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A tribute to one of America’s first female photojournalists

December 26, 2015 at 4:57 PM EST
In 1965, photographer and writer Dickey Chapelle was killed in Vietnam, becoming the first female American journalist to be killed covering a war. In the new book, "Dickey Chapelle Under Fire," author John Garofolo talks about Chapelle's work, influence, and career choice at a time when few women entered the profession. NewsHour's Megan Thompson interviews Garofolo about this first compilation of her work. Photos courtesy of the Wisconsin Historical Society & the Meyer Family collection.
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MEGAN THOMPSON: Starting in the 1940s, Dickey Chapelle was one of America’s first female photojournalists to go to war zones…from Panama to Vietnam. Life Magazine, National Geographic, and Reader’s Digest all published her work.

Her first combat assignment, for the publisher of Women’s Day, was during World War II. She covered the battles of Iwo Jima and Okinawa, where she photographed wounded soldiers on a hospital boat.

This photo – of an injured soldier waiting for medical treatment — was one of her most widely published.

JOHN GAROFOLO, AUTHOR: Dickey was definitely a feisty personality.

MEGAN THOMPSON: John Garofolo is the author of the new book “Dickey Chapelle Under Fire,” the first compilation of her work.

JOHN GAROFOLO: As a reporter, she felt she needed to go to where the story was in spite of what might be the consequences to herself.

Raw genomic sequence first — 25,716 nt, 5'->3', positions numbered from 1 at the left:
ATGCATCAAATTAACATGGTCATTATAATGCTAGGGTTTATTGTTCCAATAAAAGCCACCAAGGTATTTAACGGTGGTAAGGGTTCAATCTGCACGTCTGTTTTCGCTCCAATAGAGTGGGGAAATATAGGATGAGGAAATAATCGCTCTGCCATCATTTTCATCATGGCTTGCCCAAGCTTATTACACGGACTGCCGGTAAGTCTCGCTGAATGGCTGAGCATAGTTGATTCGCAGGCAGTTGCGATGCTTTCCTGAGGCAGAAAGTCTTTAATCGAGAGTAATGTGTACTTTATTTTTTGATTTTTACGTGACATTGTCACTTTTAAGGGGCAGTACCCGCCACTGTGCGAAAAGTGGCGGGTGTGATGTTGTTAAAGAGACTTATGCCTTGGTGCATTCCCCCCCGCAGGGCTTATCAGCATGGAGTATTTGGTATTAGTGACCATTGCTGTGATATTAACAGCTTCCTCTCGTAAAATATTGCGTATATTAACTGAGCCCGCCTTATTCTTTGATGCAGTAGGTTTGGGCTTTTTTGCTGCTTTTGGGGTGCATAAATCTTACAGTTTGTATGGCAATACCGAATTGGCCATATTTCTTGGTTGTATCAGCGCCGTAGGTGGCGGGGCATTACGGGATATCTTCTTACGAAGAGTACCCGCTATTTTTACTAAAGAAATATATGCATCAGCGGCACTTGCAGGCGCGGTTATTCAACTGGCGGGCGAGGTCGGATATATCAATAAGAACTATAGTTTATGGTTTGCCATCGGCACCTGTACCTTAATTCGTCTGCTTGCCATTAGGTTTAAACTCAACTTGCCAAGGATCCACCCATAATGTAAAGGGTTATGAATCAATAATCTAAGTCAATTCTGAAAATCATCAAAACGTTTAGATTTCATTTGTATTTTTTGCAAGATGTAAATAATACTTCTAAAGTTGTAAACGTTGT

MEGAN THOMPSON: In Okinawa, Chapelle defied U.S. Navy orders to stay on the hospital ship and followed Marine medical units to the front lines, documenting the horror of one of the war’s bloodiest battles.

JOHN GAROFOLO: She really had a motive of trying to do good with her photography, and perhaps say that war is something that we shouldn’t do.

And, she was also very concerned about the consequences on the people who not only fought wars but also the civilians who were very often in the crossfire.

MEGAN THOMPSON: Chapelle often wore pearl earrings with her combat fatigues as a visual cue that she wasn’t one of the boys.

JOHN GAROFOLO: She really wasn’t necessarily welcomed with open arms really throughout her career. But in spite of that, she did persevere and she did manage to continue on past all the objections she met for years throughout her career.

MEGAN THOMPSON: In 1956, Chapelle went to Hungary during the uprising against Soviet rule, and she secretly photographed refugees with a hidden camera for LIFE magazine. She was caught, accused of being a spy, and held in solitary confinement in Hungary for almost two months.

Over the next decade, she covered conflicts and revolutions in Lebanon, Cuba, and Algeria. She wrote about her unconventional career in her autobiography, “What’s a Women Doing Here?”

In 1961, she became the first female journalist to parachute-jump with u-s troops in Vietnam. This 1962 photo for National Geographic was the first time a U.S. soldier was shown actively engaged in combat in Vietnam.

JOHN GAROFOLO: Apparently the Pentagon kind of pushed back to National Geographic and said, hey, we prefer that you not run that.

But to their credit, National Geographic chose to run it anyway. And so that photograph ended up winning Dickey the 1963 National Press Photographers Association “Photo of the Year.”

MEGAN THOMPSON: In 1965, Chapelle returned to Vietnam embedded with a Marine unit. When a Marine triggered a booby trap, shrapnel struck Chapelle in the neck and killed her. She was 46.

JOHN GAROFOLO: There was something that was bigger to that story than just her going out and getting it.

It was the importance of what she was telling. The story had a fundamental righteousness that I think was appealing to her.

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